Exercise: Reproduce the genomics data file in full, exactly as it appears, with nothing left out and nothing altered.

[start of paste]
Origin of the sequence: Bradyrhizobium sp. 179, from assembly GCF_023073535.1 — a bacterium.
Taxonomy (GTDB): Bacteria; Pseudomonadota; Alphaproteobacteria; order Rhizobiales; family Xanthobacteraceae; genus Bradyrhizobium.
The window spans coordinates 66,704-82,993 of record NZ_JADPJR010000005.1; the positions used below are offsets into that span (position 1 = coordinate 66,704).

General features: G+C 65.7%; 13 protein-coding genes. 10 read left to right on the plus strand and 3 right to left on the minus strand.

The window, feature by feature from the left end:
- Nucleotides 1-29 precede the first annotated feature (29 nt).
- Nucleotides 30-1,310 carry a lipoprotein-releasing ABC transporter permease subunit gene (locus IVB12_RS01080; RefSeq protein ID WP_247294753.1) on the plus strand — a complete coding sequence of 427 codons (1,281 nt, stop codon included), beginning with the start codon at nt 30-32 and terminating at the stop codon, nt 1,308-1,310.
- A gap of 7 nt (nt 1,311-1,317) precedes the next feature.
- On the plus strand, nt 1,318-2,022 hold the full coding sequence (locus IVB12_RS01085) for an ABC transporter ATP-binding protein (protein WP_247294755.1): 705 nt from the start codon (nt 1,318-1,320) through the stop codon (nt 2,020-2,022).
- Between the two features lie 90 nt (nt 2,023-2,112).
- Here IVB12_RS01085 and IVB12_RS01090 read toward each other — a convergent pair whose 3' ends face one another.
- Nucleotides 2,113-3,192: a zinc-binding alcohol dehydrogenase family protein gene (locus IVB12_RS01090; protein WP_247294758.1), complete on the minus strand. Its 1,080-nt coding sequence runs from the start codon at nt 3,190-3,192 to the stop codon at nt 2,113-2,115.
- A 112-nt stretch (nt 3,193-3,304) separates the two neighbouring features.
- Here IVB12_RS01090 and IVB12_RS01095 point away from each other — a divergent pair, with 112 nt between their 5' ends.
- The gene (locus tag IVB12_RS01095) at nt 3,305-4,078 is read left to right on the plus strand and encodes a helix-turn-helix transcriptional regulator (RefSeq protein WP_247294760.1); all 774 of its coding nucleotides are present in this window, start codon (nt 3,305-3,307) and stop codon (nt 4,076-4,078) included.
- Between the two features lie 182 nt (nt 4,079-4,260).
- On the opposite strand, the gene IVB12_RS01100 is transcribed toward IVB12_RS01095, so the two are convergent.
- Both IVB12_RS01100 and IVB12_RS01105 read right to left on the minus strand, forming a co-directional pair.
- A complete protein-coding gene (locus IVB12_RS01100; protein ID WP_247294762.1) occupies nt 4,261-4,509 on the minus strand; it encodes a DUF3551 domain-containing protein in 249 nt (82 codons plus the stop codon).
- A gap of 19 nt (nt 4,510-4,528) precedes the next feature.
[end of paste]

Origin of the sequence: Bradyrhizobium sp. 179, from assembly GCF_023073535.1 — a bacterium.
Taxonomy (GTDB): Bacteria; Pseudomonadota; Alphaproteobacteria; order Rhizobiales; family Xanthobacteraceae; genus Bradyrhizobium.
The window spans coordinates 66,704-82,993 of record NZ_JADPJR010000005.1; the positions used below are offsets into that span (position 1 = coordinate 66,704).

General features: G+C 65.7%; 13 protein-coding genes. 10 read left to right on the plus strand and 3 right to left on the minus strand.

The window, feature by feature from the left end:
- Nucleotides 1-29 precede the first annotated feature (29 nt).
- Nucleotides 30-1,310 carry a lipoprotein-releasing ABC transporter permease subunit gene (locus IVB12_RS01080; RefSeq protein ID WP_247294753.1) on the plus strand — a complete coding sequence of 427 codons (1,281 nt, stop codon included), beginning with the start codon at nt 30-32 and terminating at the stop codon, nt 1,308-1,310.
- A gap of 7 nt (nt 1,311-1,317) precedes the next feature.
- On the plus strand, nt 1,318-2,022 hold the full coding sequence (locus IVB12_RS01085) for an ABC transporter ATP-binding protein (protein WP_247294755.1): 705 nt from the start codon (nt 1,318-1,320) through the stop codon (nt 2,020-2,022).
- Between the two features lie 90 nt (nt 2,023-2,112).
- Here IVB12_RS01085 and IVB12_RS01090 read toward each other — a convergent pair whose 3' ends face one another.
- Nucleotides 2,113-3,192: a zinc-binding alcohol dehydrogenase family protein gene (locus IVB12_RS01090; protein WP_247294758.1), complete on the minus strand. Its 1,080-nt coding sequence runs from the start codon at nt 3,190-3,192 to the stop codon at nt 2,113-2,115.
- A 112-nt stretch (nt 3,193-3,304) separates the two neighbouring features.
- Here IVB12_RS01090 and IVB12_RS01095 point away from each other — a divergent pair, with 112 nt between their 5' ends.
- The gene (locus tag IVB12_RS01095) at nt 3,305-4,078 is read left to right on the plus strand and encodes a helix-turn-helix transcriptional regulator (RefSeq protein WP_247294760.1); all 774 of its coding nucleotides are present in this window, start codon (nt 3,305-3,307) and stop codon (nt 4,076-4,078) included.
- Between the two features lie 182 nt (nt 4,079-4,260).
- On the opposite strand, the gene IVB12_RS01100 is transcribed toward IVB12_RS01095, so the two are convergent.
- Both IVB12_RS01100 and IVB12_RS01105 read right to left on the minus strand, forming a co-directional pair.
- A complete protein-coding gene (locus IVB12_RS01100; protein ID WP_247294762.1) occupies nt 4,261-4,509 on the minus strand; it encodes a DUF3551 domain-containing protein in 249 nt (82 codons plus the stop codon).
- A gap of 19 nt (nt 4,510-4,528) precedes the next feature.